Bichagadu 2 Movie Review
Tamil actor-director Vijay Antony’s “Bichagadu” was a sensational hit in Telugu. So, the sequel to “Bichagadu” has generated a lot of curiosity and hype. The second part is here.
Vijay Gurumoorthy (Vijay Antony) is a wealthy businessman with a vast corporate empire. Hema (Kavya Thapar) is his love interest. Aravind (Dev Gill), a close friend and business associate of Vijay’s, decides to perform brain surgery on Vijay so that he can do as he orders.
They come across Satya (Vijay Antony), a beggar who not only looks exactly like Vijay but also has the same brain tissues as Vijay. So they murder Satya and transplant his brain into Vijay’s body.
Will the new ‘Vijay’ do anything Aravind orders?
Vijay Antony is convincing in both roles. He looks dapper in the role of a sophisticated businessman. The other role of a beggar is ineffective.
Among the other actors, Dev Gill is good in a brief role. Radha Ravi as a greedy chief minister is excellent. Kavya Thapar is fine.
Vijay Antony has done all the major work, including music, editing, writing, and directing, in addition to acting. The songs aren’t as catchy as the original movie’s, but the cinematography is superb. The production values are also excellent.
The interesting first half
Couple of sentiment scenes
Unconvincing scenes in the later part
Overt commercial narration
The 2016 film “Bichagadu” explored the bond between a mother and her son. In order to save his mother, the film’s protagonist, multimillionaire Vijay Antony, is told to adopt the lifestyle of a beggar for a time.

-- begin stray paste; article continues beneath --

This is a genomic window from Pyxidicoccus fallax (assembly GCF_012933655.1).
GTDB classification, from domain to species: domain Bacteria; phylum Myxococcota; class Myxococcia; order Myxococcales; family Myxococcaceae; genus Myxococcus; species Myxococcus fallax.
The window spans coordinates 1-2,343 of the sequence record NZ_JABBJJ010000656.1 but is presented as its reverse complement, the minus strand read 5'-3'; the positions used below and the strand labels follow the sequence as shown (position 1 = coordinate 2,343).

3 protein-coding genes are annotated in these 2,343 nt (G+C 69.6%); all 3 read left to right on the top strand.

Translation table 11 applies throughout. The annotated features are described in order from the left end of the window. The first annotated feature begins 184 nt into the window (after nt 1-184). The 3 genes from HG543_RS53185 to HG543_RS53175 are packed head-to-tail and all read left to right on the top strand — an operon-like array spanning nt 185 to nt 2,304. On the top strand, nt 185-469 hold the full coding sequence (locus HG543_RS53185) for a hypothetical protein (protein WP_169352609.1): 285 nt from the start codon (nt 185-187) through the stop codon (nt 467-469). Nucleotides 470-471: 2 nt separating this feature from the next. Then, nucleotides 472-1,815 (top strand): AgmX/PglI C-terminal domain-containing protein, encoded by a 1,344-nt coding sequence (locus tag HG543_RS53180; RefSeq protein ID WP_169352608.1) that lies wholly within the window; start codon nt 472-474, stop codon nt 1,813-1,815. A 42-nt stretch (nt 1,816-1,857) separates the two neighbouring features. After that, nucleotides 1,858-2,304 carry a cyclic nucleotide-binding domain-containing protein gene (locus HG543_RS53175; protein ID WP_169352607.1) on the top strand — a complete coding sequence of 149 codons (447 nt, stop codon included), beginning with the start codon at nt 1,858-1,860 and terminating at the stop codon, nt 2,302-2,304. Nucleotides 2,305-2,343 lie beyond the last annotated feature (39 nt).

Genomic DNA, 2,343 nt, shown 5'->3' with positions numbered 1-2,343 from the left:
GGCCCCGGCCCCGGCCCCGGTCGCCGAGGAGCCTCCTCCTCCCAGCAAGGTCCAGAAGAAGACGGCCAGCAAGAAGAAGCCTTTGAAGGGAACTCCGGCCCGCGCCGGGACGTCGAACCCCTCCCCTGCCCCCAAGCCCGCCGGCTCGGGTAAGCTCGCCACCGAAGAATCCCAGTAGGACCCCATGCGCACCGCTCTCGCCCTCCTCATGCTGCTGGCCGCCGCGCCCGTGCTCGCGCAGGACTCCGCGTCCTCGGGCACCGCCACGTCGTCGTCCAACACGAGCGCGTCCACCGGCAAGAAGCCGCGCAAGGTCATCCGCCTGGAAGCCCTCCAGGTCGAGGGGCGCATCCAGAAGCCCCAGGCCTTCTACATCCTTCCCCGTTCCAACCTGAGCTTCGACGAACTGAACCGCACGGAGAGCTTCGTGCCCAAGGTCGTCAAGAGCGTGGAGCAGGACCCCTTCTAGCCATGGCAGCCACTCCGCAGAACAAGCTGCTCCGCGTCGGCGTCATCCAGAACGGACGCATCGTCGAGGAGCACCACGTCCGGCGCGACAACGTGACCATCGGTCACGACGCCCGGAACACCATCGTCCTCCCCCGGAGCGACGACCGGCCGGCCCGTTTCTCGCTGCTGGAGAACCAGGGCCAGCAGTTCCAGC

The plot of the sequel, “Bichagadu 2,” takes a complete 180-degree turn. Here, a beggar temporarily takes the place of a wealthy businessman, and the key element of the film is the sister-brother sentiment.
Unlike the first film, this second installment begins as a thriller and is lavishly filmed. The interval bang intrigues us because the punishment for the villain, which usually occurs at the climax in most films, happens at the interval bang itself.
The first half of the film appears to be a complete story as it narrates the schemes of the villain attempting to kill the businessman Vijay and a beggar taking his place. The brother-sister sentiment and the punishment for the villains are also present in the first half. So the intermission bang has us excited for the second half.
But it’s here that “Bichagadu” falls flat. If the second half had been handled as well as the first, this film would have reached new heights. However, Vijay Antony shifts gears and attempts to portray himself as a “mass hero.” So we get big fight scenes, political lectures, and a hero who acts altruistically like the protagonists of Rajinikanth or Shankar films. Furthermore, there is an unconvincing court episode.
Thus, the film loses its steam. The sister sentiment scenes are also not as effective.
Overall, “Bichagadu 2” is no match for the original, but it has some interesting moments in the first act and includes “commercial elements” that may appeal to the target audience. Regardless of its box office potential, the film delivers mixed results, with a less convincing narrative.
Bottom line: Mass Bichagadu